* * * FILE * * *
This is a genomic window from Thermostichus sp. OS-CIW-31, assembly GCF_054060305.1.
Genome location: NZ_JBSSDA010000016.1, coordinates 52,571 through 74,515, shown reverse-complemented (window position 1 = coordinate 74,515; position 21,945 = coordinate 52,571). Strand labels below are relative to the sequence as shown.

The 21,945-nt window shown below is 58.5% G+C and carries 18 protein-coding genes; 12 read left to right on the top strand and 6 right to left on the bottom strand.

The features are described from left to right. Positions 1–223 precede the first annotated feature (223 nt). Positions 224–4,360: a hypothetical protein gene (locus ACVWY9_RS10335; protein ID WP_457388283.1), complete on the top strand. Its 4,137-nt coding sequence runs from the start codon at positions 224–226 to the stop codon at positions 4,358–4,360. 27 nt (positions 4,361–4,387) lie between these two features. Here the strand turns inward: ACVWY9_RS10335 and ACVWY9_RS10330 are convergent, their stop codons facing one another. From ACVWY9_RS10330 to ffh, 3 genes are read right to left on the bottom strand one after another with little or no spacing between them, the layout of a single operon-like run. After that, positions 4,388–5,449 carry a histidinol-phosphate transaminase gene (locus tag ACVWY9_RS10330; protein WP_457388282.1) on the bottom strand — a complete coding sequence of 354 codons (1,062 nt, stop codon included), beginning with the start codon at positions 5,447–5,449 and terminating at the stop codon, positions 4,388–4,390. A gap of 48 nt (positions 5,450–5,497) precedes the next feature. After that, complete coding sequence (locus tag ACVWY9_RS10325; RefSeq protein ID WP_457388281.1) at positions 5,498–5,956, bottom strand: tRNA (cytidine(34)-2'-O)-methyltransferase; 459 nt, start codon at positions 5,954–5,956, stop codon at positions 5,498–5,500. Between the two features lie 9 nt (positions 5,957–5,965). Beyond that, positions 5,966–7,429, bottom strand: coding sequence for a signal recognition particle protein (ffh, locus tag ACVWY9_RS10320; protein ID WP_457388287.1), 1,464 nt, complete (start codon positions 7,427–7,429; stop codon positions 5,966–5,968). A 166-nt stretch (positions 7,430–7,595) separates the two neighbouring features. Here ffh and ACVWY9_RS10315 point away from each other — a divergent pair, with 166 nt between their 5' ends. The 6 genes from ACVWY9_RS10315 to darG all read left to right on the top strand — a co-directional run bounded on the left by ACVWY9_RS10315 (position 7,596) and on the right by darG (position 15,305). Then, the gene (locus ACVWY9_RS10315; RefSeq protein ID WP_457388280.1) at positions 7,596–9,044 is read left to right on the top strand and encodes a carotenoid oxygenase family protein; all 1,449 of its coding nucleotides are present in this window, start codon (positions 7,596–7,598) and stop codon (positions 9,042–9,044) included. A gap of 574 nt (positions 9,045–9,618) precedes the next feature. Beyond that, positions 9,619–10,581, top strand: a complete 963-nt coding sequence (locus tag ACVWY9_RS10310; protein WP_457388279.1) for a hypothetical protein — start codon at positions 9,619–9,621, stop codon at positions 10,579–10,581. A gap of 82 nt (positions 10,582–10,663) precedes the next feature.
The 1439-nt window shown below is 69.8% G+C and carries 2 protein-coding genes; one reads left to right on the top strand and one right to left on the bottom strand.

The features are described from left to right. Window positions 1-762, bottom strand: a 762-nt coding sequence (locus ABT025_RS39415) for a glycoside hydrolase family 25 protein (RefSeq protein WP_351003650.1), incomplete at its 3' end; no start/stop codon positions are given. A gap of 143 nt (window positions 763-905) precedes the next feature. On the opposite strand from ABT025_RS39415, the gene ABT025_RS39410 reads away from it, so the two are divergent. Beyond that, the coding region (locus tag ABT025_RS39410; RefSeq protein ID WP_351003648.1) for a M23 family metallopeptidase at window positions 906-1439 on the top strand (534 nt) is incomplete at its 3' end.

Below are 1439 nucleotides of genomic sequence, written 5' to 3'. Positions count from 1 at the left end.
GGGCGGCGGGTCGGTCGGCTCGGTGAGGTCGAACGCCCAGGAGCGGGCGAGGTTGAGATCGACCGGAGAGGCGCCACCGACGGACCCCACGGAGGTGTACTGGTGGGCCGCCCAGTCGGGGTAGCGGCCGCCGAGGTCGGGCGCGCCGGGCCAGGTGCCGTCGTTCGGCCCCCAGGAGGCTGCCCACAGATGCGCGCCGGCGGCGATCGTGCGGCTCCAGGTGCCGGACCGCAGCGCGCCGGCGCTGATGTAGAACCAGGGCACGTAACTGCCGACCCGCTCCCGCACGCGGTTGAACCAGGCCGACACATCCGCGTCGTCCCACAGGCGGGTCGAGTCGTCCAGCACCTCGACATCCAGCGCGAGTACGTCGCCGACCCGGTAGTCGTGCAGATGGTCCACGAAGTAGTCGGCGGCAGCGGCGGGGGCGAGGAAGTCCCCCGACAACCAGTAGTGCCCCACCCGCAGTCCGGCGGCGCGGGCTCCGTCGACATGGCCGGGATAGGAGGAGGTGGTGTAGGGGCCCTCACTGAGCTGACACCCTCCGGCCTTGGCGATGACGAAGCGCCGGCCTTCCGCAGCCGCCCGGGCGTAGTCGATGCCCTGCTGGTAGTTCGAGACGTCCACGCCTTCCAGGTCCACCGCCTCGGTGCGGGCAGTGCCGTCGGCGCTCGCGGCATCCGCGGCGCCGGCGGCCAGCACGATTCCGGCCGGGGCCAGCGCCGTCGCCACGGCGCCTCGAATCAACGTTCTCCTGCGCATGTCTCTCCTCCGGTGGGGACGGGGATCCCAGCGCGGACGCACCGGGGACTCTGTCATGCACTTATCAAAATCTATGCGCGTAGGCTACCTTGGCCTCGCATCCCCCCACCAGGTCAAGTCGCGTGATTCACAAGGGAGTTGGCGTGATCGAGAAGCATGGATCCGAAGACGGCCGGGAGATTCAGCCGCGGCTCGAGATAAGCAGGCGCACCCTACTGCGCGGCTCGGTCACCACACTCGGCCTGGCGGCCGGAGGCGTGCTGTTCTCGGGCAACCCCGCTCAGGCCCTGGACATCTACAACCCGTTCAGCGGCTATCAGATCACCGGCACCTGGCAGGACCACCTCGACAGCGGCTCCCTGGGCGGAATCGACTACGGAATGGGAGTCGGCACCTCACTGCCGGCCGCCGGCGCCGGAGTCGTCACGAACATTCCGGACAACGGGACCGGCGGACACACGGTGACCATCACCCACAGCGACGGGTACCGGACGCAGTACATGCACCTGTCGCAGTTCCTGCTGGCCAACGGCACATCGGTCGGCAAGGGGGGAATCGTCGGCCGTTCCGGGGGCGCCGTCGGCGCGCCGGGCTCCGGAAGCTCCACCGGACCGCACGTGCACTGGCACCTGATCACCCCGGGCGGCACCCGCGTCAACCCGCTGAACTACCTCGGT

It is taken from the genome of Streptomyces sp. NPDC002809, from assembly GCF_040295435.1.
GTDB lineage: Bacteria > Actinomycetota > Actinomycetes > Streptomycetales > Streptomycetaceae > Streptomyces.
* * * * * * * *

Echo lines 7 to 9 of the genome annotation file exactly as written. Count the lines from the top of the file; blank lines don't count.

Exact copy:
Below are 1439 nucleotides of genomic sequence, written 5' to 3'. Positions count from 1 at the left end.
GGGCGGCGGGTCGGTCGGCTCGGTGAGGTCGAACGCCCAGGAGCGGGCGAGGTTGAGATCGACCGGAGAGGCGCCACCGACGGACCCCACGGAGGTGTACTGGTGGGCCGCCCAGTCGGGGTAGCGGCCGCCGAGGTCGGGCGCGCCGGGCCAGGTGCCGTCGTTCGGCCCCCAGGAGGCTGCCCACAGATGCGCGCCGGCGGCGATCGTGCGGCTCCAGGTGCCGGACCGCAGCGCGCCGGCGCTGATGTAGAACCAGGGCACGTAACTGCCGACCCGCTCCCGCACGCGGTTGAACCAGGCCGACACATCCGCGTCGTCCCACAGGCGGGTCGAGTCGTCCAGCACCTCGACATCCAGCGCGAGTACGTCGCCGACCCGGTAGTCGTGCAGATGGTCCACGAAGTAGTCGGCGGCAGCGGCGGGGGCGAGGAAGTCCCCCGACAACCAGTAGTGCCCCACCCGCAGTCCGGCGGCGCGGGCTCCGTCGACATGGCCGGGATAGGAGGAGGTGGTGTAGGGGCCCTCACTGAGCTGACACCCTCCGGCCTTGGCGATGACGAAGCGCCGGCCTTCCGCAGCCGCCCGGGCGTAGTCGATGCCCTGCTGGTAGTTCGAGACGTCCACGCCTTCCAGGTCCACCGCCTCGGTGCGGGCAGTGCCGTCGGCGCTCGCGGCATCCGCGGCGCCGGCGGCCAGCACGATTCCGGCCGGGGCCAGCGCCGTCGCCACGGCGCCTCGAATCAACGTTCTCCTGCGCATGTCTCTCCTCCGGTGGGGACGGGGATCCCAGCGCGGACGCACCGGGGACTCTGTCATGCACTTATCAAAATCTATGCGCGTAGGCTACCTTGGCCTCGCATCCCCCCACCAGGTCAAGTCGCGTGATTCACAAGGGAGTTGGCGTGATCGAGAAGCATGGATCCGAAGACGGCCGGGAGATTCAGCCGCGGCTCGAGATAAGCAGGCGCACCCTACTGCGCGGCTCGGTCACCACACTCGGCCTGGCGGCCGGAGGCGTGCTGTTCTCGGGCAACCCCGCTCAGGCCCTGGACATCTACAACCCGTTCAGCGGCTATCAGATCACCGGCACCTGGCAGGACCACCTCGACAGCGGCTCCCTGGGCGGAATCGACTACGGAATGGGAGTCGGCACCTCACTGCCGGCCGCCGGCGCCGGAGTCGTCACGAACATTCCGGACAACGGGACCGGCGGACACACGGTGACCATCACCCACAGCGACGGGTACCGGACGCAGTACATGCACCTGTCGCAGTTCCTGCTGGCCAACGGCACATCGGTCGGCAAGGGGGGAATCGTCGGCCGTTCCGGGGGCGCCGTCGGCGCGCCGGGCTCCGGAAGCTCCACCGGACCGCACGTGCACTGGCACCTGATCACCCCGGGCGGCACCCGCGTCAACCCGCTGAACTACCTCGGT

It is taken from the genome of Streptomyces sp. NPDC002809, from assembly GCF_040295435.1.